Chris Knipp Writing: Movies, Politics, Art

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PostPosted: Sat Jul 12, 2003 5:28 am 
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Claude Berri’s Une Femme de Ménage (Housekeeper) takes us to a familiar world of contemporary French cinema: a casual, chic quartier of Paris where a successful fifty-something jazz record producer named Jacques (Jean-Pierre Bacri) lives in a very comfortable flat that’s a very big mess because his wife has left him. He answers a notice tacked up on a neighborhood café and before long Laura (Émilie Dequenne), a twenty-something with a perfect, ripe body and cooperative good nature equally in evidence, is not only coming twice a week to clean and iron, but, because her boyfriend kicks her out, has moved in. Next thing you know she’s offering that body to Jacques and when his estranged wife Constance (played in a tortured cameo by director Catherine Breillat) appears at the door and begs for a reconciliation, he decides to escape on a two-week vacation in Brittany at his artist-chicken farmer friend Ralph’s place, and Laura begs to be taken along.

There is something charming about this moment when Jacques and Laura head for the seacoast, Laura packing the vacuum cleaner (“aspirateur” in French) to practice (she’s been using a broom, so she can enjoy hip-hop on the boom box; he’s told her she must master the “aspirateur” if she’s going to get more work) – and insisting on getting herself a haircut and dye job en route. She’s very much a work in progress, and the uncertainty of her relationship with Jacques is interesting. It’s so absurd you half believe it might work.

Laura is eager to please and so docile and loving, poor Jacques would have a new mate for sure if he didn’t mind one twenty-five or thirty years younger whose taste runs to loud pop, junky TV, and trashy magazines. The dialogue in the car defines the uncertainty. He doesn’t love her -- he’d be a fool to – but he likes having her around.

Ralph (Jacques Frantz) provides a whimsically eccentric note – he paints portraits of his pet chickens and then serves them for dinner; the house smells like a barnyard. But it also turns out, when Laura snoops in Ralph’s bedroom and finds a ring with Jacques’ name on it, that Constance has been there recently in her wanderings and has slept with Ralph.

The beach is what separates Jacques and Laura. She loves the water; he hates it. He covers up and reads while she plunges, and then she becomes a regular in volleyball games with two teams of well built young men. Late at night she insists that Jacques take her dancing. He meets an old woman friend there – also just abandoned by her mate. . . but this sounds more complicated than it is. What happens is that when Jacques says he's about to go back to Paris, where Laura, who can be anything she wants here, is only his housekeeper, Laura finds a young man, and is as ready to pair off with him as she was with Jacques.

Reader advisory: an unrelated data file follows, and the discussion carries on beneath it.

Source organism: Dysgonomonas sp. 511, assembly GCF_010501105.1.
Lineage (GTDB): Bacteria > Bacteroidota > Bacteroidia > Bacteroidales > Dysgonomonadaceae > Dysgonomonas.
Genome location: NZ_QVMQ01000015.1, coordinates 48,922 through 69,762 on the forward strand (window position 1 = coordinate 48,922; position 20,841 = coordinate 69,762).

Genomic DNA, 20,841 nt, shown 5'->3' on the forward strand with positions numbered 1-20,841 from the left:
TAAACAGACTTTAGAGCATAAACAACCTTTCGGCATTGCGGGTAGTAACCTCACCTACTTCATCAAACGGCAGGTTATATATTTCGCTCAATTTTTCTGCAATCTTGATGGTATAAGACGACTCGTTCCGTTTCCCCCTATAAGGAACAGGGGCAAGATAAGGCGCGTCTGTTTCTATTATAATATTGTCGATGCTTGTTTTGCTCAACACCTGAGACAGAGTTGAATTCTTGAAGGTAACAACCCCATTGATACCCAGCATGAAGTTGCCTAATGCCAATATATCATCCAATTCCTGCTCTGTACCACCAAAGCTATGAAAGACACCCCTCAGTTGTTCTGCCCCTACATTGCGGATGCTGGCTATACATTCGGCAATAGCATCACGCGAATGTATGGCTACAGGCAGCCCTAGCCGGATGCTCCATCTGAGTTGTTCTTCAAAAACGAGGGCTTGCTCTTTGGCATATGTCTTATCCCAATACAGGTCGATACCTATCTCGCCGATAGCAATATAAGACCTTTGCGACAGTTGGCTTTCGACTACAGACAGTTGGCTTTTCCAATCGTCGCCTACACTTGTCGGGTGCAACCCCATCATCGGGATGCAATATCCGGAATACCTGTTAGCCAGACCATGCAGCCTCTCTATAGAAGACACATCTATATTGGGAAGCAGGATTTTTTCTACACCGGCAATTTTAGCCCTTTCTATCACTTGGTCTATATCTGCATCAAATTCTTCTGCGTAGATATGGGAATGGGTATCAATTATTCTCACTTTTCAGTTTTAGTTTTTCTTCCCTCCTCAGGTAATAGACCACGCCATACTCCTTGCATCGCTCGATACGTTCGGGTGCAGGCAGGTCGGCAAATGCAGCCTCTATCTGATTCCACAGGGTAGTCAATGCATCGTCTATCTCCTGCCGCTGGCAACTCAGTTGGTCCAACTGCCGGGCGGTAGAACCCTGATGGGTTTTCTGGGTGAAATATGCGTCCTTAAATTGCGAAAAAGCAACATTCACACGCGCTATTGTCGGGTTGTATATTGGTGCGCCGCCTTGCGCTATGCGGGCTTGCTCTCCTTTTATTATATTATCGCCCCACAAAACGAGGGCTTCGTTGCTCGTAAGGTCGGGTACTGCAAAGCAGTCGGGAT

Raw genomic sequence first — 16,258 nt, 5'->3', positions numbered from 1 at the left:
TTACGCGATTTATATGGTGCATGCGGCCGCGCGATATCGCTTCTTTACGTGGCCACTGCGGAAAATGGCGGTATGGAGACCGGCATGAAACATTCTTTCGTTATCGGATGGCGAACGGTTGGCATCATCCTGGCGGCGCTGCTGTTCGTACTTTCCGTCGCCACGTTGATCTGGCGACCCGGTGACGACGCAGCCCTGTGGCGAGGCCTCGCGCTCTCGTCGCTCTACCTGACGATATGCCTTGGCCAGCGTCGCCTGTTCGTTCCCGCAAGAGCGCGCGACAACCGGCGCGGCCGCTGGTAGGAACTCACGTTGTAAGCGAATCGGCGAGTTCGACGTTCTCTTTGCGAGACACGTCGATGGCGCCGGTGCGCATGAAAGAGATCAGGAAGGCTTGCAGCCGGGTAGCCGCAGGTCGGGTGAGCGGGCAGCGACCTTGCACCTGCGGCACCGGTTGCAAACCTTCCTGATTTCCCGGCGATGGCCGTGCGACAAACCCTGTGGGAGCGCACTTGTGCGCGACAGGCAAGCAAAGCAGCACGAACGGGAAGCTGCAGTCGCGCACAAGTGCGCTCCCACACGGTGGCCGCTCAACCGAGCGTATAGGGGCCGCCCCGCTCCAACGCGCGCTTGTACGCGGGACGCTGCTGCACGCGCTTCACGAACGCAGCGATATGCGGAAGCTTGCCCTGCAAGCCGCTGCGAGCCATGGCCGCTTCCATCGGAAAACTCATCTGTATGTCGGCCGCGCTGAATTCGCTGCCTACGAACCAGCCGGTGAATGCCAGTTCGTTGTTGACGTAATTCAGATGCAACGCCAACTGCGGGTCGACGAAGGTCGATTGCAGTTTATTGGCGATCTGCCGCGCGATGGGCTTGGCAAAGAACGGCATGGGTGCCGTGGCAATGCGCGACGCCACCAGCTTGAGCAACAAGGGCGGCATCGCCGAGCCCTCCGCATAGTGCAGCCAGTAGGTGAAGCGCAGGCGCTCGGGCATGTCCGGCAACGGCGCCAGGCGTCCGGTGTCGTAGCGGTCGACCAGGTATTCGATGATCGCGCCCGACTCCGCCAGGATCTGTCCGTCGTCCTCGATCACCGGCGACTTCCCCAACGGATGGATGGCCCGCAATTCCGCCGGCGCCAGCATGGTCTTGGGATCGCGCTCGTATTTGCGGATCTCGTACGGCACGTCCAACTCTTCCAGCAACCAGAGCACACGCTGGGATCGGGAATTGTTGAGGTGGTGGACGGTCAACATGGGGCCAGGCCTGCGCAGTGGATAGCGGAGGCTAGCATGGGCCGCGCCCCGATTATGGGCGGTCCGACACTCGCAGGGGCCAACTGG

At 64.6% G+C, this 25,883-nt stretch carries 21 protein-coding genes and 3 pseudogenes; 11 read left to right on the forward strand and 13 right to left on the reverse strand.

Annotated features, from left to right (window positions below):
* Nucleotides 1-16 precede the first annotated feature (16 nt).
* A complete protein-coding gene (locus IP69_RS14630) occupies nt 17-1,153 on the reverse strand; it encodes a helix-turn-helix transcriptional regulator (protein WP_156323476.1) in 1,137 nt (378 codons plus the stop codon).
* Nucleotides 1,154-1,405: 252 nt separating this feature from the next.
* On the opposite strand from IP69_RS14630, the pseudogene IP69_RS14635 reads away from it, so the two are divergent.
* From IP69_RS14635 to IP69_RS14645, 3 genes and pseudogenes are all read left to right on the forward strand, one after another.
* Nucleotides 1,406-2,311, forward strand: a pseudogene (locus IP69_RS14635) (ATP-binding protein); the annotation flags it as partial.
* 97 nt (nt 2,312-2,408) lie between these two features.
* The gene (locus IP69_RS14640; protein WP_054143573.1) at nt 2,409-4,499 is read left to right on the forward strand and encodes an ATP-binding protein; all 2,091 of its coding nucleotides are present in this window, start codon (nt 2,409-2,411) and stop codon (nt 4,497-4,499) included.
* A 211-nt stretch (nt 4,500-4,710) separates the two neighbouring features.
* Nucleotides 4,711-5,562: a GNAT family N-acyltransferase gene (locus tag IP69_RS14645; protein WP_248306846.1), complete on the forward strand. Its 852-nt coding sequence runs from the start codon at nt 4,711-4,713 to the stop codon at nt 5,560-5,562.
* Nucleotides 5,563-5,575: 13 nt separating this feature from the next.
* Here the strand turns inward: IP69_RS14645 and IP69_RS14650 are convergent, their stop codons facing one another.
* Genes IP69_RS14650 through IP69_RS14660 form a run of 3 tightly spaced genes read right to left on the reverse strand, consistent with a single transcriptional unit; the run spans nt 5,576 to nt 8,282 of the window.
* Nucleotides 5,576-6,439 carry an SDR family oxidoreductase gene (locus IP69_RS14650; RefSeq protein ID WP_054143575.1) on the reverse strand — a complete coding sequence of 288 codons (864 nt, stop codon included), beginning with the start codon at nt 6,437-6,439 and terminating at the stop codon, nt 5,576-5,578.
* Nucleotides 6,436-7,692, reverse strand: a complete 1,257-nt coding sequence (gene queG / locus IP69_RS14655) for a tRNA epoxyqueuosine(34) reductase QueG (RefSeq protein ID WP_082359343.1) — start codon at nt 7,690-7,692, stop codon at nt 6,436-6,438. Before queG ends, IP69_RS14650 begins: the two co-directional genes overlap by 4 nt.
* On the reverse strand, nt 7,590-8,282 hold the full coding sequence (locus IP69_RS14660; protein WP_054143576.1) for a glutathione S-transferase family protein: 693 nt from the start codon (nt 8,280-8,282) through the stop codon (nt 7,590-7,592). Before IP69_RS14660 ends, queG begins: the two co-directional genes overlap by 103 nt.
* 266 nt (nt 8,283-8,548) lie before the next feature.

Jacques meets the young man’s mom on the beach. She’s getting divorced. He’s sympathetic. He goes for a swim to keep mom company. He gets a cramp in the water. She helps him out. Maybe they’ll become a couple. THE END.

It’s too bad this novel adaptation by the talented M. Berri trails off this way. There is real fun in the sense of possibility Laura’s voluptuous appearance provides. In French movies, old, ugly men are deemed attractive: note that Laura’s cute new boyfriend doesn’t even have a speaking part. He’s just a walk-on – or rather a run-off: he lopes down to the ocean with Laura and that’s the last we see of him. This alone makes Housekeeper a fresh vision for American viewers.

However, there’s hardly anything profound here, despite the French point of view, nor can Laura, whose nice body and youth are her chief coping skills, be seen as a liberated woman in the mold of Jeanne Moreau in Jules et Jim. Une Femme de Ménage is fun, but there’s something hasty and condescending about it. An Eric Rohmer story probably wouldn’t have the uneasy class aspects of Laura’s inappropriateness for Jacques: age would be the only factor (compare Claire’s Knee). To see how hasty the story is, compare the sensitive and profound character study of a lonely man in Claude Sautet’s 1992 Un Coeur en Hiver.

Une Femme de Ménage/Housekeeper, 91 mins., debuted 13 November 2002 in Belgium and France. US theatrical release from 11 July 2003 (limited). Screened for this review at Angelika Film Center NYC 11 July.

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